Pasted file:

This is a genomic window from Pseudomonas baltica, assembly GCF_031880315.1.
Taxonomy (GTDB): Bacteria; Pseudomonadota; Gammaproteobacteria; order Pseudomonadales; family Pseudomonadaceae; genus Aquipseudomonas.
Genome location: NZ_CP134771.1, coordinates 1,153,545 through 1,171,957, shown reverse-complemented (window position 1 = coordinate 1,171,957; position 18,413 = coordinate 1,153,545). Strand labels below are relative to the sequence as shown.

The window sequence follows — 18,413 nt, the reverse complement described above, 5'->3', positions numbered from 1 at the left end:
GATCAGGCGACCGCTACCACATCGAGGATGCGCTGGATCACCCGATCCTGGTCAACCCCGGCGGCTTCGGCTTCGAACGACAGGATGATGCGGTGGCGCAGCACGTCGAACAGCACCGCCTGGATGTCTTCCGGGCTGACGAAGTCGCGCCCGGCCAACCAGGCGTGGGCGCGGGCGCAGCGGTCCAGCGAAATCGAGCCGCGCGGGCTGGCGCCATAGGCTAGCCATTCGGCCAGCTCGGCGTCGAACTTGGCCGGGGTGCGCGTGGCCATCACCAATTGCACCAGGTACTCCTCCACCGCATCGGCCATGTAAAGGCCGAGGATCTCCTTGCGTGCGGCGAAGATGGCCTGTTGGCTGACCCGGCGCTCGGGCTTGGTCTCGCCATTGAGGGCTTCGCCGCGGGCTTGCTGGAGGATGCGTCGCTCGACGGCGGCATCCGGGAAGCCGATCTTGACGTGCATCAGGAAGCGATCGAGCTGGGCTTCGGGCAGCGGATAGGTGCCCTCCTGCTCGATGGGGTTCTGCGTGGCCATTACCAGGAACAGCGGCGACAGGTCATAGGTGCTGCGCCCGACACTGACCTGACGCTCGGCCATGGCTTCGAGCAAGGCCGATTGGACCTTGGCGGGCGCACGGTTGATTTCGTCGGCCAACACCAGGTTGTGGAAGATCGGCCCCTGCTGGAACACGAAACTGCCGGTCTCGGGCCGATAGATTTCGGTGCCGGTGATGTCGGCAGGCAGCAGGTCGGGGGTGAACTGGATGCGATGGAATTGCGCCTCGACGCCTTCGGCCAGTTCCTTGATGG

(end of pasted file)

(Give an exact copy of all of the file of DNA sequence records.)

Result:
This is a genomic window from Pseudomonas baltica, assembly GCF_031880315.1.
Taxonomy (GTDB): Bacteria; Pseudomonadota; Gammaproteobacteria; order Pseudomonadales; family Pseudomonadaceae; genus Aquipseudomonas.
Genome location: NZ_CP134771.1, coordinates 1,153,545 through 1,171,957, shown reverse-complemented (window position 1 = coordinate 1,171,957; position 18,413 = coordinate 1,153,545). Strand labels below are relative to the sequence as shown.

The window sequence follows — 18,413 nt, the reverse complement described above, 5'->3', positions numbered from 1 at the left end:
GATCAGGCGACCGCTACCACATCGAGGATGCGCTGGATCACCCGATCCTGGTCAACCCCGGCGGCTTCGGCTTCGAACGACAGGATGATGCGGTGGCGCAGCACGTCGAACAGCACCGCCTGGATGTCTTCCGGGCTGACGAAGTCGCGCCCGGCCAACCAGGCGTGGGCGCGGGCGCAGCGGTCCAGCGAAATCGAGCCGCGCGGGCTGGCGCCATAGGCTAGCCATTCGGCCAGCTCGGCGTCGAACTTGGCCGGGGTGCGCGTGGCCATCACCAATTGCACCAGGTACTCCTCCACCGCATCGGCCATGTAAAGGCCGAGGATCTCCTTGCGTGCGGCGAAGATGGCCTGTTGGCTGACCCGGCGCTCGGGCTTGGTCTCGCCATTGAGGGCTTCGCCGCGGGCTTGCTGGAGGATGCGTCGCTCGACGGCGGCATCCGGGAAGCCGATCTTGACGTGCATCAGGAAGCGATCGAGCTGGGCTTCGGGCAGCGGATAGGTGCCCTCCTGCTCGATGGGGTTCTGCGTGGCCATTACCAGGAACAGCGGCGACAGGTCATAGGTGCTGCGCCCGACACTGACCTGACGCTCGGCCATGGCTTCGAGCAAGGCCGATTGGACCTTGGCGGGCGCACGGTTGATTTCGTCGGCCAACACCAGGTTGTGGAAGATCGGCCCCTGCTGGAACACGAAACTGCCGGTCTCGGGCCGATAGATTTCGGTGCCGGTGATGTCGGCAGGCAGCAGGTCGGGGGTGAACTGGATGCGATGGAATTGCGCCTCGACGCCTTCGGCCAGTTCCTTGATGG